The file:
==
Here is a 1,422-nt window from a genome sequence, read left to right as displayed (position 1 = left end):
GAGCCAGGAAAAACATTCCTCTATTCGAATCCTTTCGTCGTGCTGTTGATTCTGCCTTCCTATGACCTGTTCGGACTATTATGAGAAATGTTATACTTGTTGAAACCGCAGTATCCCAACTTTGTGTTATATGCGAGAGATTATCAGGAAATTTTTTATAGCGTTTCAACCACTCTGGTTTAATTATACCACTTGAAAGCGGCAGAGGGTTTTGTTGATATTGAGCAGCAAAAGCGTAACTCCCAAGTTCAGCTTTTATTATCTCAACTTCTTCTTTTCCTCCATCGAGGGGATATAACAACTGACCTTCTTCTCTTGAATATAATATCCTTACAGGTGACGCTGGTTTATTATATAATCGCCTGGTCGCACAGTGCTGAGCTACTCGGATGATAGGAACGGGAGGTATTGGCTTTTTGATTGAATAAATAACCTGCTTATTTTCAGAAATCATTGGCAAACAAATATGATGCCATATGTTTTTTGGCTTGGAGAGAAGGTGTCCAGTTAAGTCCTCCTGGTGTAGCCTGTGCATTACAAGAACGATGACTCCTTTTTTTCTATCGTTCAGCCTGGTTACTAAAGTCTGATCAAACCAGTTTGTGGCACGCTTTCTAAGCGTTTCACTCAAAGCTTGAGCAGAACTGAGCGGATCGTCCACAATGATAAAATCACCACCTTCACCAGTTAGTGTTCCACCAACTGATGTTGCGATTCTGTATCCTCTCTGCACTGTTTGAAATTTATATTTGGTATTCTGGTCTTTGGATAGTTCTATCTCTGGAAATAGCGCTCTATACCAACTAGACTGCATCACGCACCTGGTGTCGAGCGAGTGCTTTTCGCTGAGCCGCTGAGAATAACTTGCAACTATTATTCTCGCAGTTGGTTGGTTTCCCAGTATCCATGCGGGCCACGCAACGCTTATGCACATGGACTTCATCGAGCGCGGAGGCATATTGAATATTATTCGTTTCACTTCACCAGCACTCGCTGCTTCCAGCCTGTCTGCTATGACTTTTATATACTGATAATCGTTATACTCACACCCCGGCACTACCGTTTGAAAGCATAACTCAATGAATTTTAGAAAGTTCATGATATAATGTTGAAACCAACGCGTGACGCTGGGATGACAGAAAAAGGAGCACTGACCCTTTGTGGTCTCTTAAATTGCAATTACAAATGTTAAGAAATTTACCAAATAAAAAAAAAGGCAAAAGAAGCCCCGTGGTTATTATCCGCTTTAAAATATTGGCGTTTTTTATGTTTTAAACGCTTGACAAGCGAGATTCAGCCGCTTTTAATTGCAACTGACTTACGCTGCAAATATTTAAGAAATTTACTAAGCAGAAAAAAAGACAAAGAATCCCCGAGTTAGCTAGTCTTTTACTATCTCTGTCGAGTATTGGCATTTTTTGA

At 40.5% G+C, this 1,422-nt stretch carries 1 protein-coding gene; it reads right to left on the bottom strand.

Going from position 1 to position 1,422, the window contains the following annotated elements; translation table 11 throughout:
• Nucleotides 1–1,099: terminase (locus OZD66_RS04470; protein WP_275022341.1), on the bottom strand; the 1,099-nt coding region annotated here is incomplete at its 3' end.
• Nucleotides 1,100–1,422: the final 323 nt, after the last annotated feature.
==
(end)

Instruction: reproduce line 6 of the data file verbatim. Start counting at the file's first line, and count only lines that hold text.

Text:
• Nucleotides 1,100–1,422: the final 323 nt, after the last annotated feature.